Recently in Mesa, Arizona, a bank teller at the Wells Fargo bank branch that is inside of a Fry’s Electronics was serving one of her regular customers when a criminal thought entered her head. Employee Grace Avila had been a teller at the bank for the past year and a half, and was having financial problems. Her 73-year-old customer was often forgetful, and she decided that she could scam the elderly individual out of a significant amount of money in order to help pad her own wallet.
Avila paid her customer a visit at her home, and told the elderly individual that she owed the bank $6,000. Once the old woman wrote the check to Avila, the woman took the money and cashed it, using the money for her own personal finances. The victim told the press later that she was hurt when she discovered that the bank teller that she had always been fond of was so dishonest.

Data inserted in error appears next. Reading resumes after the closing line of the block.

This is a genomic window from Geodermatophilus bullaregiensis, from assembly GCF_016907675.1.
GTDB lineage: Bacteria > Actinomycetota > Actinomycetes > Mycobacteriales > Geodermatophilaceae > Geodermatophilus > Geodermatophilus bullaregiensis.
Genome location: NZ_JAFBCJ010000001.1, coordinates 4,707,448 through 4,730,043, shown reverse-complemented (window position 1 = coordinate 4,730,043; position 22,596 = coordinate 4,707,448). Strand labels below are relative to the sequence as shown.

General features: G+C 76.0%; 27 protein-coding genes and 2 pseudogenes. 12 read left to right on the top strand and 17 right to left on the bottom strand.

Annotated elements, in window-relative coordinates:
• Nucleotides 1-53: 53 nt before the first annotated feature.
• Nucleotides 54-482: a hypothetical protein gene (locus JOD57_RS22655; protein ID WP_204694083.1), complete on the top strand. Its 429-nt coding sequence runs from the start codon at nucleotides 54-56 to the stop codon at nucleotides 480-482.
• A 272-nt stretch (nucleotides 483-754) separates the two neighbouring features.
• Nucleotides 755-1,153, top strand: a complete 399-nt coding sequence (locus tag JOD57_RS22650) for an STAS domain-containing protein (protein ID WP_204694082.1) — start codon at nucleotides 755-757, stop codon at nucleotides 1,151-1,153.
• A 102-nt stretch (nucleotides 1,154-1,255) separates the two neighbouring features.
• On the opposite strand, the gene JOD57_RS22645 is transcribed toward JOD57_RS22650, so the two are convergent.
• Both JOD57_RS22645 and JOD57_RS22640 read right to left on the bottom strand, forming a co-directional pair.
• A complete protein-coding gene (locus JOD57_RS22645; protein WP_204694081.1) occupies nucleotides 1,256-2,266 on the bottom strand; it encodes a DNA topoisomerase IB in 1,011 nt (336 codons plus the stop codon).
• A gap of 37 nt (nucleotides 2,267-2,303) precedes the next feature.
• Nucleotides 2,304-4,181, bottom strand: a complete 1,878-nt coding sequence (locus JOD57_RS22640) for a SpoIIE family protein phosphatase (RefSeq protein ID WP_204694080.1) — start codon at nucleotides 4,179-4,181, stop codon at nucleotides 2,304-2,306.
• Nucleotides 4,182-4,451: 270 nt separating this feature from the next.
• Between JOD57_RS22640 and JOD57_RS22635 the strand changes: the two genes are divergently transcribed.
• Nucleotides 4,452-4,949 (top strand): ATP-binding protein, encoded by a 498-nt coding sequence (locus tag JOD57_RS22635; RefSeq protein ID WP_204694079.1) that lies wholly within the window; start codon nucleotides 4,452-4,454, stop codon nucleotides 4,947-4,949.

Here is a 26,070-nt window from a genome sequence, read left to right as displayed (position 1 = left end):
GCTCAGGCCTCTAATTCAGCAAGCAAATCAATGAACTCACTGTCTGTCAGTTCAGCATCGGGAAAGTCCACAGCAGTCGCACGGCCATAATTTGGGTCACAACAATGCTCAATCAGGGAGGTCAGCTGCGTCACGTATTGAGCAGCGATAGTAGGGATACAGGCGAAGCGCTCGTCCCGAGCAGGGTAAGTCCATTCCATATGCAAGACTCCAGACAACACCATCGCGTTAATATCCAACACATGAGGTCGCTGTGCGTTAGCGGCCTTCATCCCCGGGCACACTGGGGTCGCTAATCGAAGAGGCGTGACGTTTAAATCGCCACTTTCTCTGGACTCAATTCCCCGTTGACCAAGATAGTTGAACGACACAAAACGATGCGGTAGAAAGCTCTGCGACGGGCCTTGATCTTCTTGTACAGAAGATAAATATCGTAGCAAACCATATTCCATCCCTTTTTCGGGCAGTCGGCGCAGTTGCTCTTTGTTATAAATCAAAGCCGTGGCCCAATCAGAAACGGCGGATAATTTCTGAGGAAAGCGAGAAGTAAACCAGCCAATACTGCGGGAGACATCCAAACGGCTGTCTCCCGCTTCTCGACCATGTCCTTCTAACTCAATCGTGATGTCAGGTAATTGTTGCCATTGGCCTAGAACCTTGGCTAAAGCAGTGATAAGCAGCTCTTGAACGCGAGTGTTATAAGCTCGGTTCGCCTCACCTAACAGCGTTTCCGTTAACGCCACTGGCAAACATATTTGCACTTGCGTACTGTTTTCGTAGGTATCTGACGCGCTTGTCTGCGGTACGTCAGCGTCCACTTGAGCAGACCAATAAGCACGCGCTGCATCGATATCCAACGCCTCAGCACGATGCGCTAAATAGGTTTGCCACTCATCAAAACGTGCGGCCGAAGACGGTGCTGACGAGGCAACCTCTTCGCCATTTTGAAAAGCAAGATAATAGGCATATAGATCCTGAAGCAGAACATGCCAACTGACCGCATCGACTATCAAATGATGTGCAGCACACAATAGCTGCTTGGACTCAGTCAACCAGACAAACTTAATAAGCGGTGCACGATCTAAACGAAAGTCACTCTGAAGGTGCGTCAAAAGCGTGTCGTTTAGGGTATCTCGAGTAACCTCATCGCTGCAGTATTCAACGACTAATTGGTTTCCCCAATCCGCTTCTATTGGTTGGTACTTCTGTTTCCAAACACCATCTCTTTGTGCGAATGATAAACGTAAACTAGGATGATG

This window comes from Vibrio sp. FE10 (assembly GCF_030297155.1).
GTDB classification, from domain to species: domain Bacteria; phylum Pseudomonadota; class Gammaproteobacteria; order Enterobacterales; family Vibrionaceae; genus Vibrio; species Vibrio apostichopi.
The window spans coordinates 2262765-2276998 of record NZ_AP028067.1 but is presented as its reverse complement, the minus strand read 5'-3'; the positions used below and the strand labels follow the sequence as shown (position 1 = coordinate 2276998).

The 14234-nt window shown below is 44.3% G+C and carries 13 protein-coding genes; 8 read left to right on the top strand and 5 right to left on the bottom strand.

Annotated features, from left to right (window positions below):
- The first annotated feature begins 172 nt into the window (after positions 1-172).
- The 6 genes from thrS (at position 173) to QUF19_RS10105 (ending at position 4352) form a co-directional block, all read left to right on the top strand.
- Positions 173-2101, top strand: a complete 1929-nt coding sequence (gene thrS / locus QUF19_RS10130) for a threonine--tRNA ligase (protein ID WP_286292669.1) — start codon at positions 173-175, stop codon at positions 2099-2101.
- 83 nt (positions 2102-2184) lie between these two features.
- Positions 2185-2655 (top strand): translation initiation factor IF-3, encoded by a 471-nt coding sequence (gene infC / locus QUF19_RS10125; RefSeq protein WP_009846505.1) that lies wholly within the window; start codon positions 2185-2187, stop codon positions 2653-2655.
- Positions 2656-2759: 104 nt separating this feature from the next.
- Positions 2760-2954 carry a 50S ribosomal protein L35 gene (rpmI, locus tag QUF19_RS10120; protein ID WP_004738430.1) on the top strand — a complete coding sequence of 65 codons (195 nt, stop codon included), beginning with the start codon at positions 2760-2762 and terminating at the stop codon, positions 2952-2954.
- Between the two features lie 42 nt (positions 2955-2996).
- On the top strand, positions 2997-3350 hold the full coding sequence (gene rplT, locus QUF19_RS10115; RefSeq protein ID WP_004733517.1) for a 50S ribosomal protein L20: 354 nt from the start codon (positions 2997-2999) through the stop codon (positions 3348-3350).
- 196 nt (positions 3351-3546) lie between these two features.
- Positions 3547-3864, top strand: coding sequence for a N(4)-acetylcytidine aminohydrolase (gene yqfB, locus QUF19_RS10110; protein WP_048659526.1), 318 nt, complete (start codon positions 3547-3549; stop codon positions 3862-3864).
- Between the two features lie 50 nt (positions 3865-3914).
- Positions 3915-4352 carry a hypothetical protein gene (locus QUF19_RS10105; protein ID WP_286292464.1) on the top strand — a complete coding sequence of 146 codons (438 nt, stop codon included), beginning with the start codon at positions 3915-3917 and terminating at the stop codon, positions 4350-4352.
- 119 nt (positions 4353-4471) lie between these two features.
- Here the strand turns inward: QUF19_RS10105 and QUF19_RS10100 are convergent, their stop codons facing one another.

The victim said that she didn’t really know Avila well, but was convinced that she needed to write the young women a check. The victim noted that the check was regarded as a loan, and she expected to get the money back. Police say that the elderly woman became concerned about the situation when she went to the bank next, but due to mental incompetency she could not remember exactly what had happened. She expressed that she was missing $6,000 to the bank representatives, who then contacted the police.
As a result of the investigation, authorities were able to locate Avila and she admitted that she singled the victim out and asked her money. She said that she knew it would cost her her job if anyone found out about the scandal, but she needed the money. Avila is now facing charges for stealing from a vulnerable adult. If you have scammed an elderly individual or are being accused of a crime like this that you did not commit, then contact a criminal defense attorney at our Mesa, Arizona criminal defense firm today for representation!